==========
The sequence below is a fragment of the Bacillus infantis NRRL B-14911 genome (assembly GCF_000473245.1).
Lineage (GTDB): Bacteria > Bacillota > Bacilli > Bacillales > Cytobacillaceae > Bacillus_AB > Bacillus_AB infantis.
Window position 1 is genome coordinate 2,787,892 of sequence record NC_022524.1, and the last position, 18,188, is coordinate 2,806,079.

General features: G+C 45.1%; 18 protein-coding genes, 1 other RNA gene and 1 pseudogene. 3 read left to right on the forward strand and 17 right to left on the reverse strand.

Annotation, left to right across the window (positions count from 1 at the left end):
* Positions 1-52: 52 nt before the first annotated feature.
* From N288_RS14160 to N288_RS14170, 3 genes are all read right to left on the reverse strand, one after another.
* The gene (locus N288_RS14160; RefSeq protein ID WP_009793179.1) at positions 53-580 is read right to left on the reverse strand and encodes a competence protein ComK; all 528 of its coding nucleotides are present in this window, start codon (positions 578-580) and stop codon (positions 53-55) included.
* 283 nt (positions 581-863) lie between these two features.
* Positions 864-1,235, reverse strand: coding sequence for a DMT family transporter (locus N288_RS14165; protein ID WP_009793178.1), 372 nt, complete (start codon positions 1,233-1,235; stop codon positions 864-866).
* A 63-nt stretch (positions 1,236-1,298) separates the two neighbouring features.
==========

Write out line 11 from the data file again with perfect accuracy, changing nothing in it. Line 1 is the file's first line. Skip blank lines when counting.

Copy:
* A 63-nt stretch (positions 1,236-1,298) separates the two neighbouring features.